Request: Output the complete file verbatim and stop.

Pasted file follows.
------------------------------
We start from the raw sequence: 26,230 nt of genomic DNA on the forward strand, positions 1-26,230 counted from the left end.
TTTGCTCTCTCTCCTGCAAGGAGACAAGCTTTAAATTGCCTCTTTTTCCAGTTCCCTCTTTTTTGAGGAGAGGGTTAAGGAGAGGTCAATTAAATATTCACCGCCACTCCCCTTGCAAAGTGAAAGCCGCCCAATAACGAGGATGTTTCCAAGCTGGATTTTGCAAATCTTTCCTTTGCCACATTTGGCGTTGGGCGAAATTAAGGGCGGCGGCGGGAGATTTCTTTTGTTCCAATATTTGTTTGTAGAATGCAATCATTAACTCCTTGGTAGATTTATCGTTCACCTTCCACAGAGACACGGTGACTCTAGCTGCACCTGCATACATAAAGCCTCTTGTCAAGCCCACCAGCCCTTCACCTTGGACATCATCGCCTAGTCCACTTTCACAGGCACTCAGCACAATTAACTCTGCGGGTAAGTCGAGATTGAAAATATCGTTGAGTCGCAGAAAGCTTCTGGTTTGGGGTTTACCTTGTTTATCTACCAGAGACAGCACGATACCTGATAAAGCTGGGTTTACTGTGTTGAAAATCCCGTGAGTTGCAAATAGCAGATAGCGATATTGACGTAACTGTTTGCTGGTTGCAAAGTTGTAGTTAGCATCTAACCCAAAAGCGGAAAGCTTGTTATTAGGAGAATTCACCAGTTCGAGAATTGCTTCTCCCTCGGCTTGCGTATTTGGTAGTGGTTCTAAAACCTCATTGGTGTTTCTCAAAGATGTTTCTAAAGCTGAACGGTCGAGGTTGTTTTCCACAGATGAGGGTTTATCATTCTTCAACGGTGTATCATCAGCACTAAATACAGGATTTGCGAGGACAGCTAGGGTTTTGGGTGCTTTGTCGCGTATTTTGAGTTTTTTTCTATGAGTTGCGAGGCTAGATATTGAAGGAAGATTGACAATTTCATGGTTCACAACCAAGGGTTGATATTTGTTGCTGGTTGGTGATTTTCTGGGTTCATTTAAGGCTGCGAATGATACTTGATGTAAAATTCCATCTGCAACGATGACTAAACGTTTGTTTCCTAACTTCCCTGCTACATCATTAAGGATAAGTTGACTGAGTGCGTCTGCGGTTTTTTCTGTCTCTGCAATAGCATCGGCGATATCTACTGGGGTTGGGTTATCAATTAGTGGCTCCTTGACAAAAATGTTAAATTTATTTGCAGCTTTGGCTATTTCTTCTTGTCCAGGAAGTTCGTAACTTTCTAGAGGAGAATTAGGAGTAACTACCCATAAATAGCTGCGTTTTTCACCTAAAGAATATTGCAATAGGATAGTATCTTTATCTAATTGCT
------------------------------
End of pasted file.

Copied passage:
We start from the raw sequence: 26,230 nt of genomic DNA on the forward strand, positions 1-26,230 counted from the left end.
TTTGCTCTCTCTCCTGCAAGGAGACAAGCTTTAAATTGCCTCTTTTTCCAGTTCCCTCTTTTTTGAGGAGAGGGTTAAGGAGAGGTCAATTAAATATTCACCGCCACTCCCCTTGCAAAGTGAAAGCCGCCCAATAACGAGGATGTTTCCAAGCTGGATTTTGCAAATCTTTCCTTTGCCACATTTGGCGTTGGGCGAAATTAAGGGCGGCGGCGGGAGATTTCTTTTGTTCCAATATTTGTTTGTAGAATGCAATCATTAACTCCTTGGTAGATTTATCGTTCACCTTCCACAGAGACACGGTGACTCTAGCTGCACCTGCATACATAAAGCCTCTTGTCAAGCCCACCAGCCCTTCACCTTGGACATCATCGCCTAGTCCACTTTCACAGGCACTCAGCACAATTAACTCTGCGGGTAAGTCGAGATTGAAAATATCGTTGAGTCGCAGAAAGCTTCTGGTTTGGGGTTTACCTTGTTTATCTACCAGAGACAGCACGATACCTGATAAAGCTGGGTTTACTGTGTTGAAAATCCCGTGAGTTGCAAATAGCAGATAGCGATATTGACGTAACTGTTTGCTGGTTGCAAAGTTGTAGTTAGCATCTAACCCAAAAGCGGAAAGCTTGTTATTAGGAGAATTCACCAGTTCGAGAATTGCTTCTCCCTCGGCTTGCGTATTTGGTAGTGGTTCTAAAACCTCATTGGTGTTTCTCAAAGATGTTTCTAAAGCTGAACGGTCGAGGTTGTTTTCCACAGATGAGGGTTTATCATTCTTCAACGGTGTATCATCAGCACTAAATACAGGATTTGCGAGGACAGCTAGGGTTTTGGGTGCTTTGTCGCGTATTTTGAGTTTTTTTCTATGAGTTGCGAGGCTAGATATTGAAGGAAGATTGACAATTTCATGGTTCACAACCAAGGGTTGATATTTGTTGCTGGTTGGTGATTTTCTGGGTTCATTTAAGGCTGCGAATGATACTTGATGTAAAATTCCATCTGCAACGATGACTAAACGTTTGTTTCCTAACTTCCCTGCTACATCATTAAGGATAAGTTGACTGAGTGCGTCTGCGGTTTTTTCTGTCTCTGCAATAGCATCGGCGATATCTACTGGGGTTGGGTTATCAATTAGTGGCTCCTTGACAAAAATGTTAAATTTATTTGCAGCTTTGGCTATTTCTTCTTGTCCAGGAAGTTCGTAACTTTCTAGAGGAGAATTAGGAGTAACTACCCATAAATAGCTGCGTTTTTCACCTAAAGAATATTGCAATAGGATAGTATCTTTATCTAATTGCT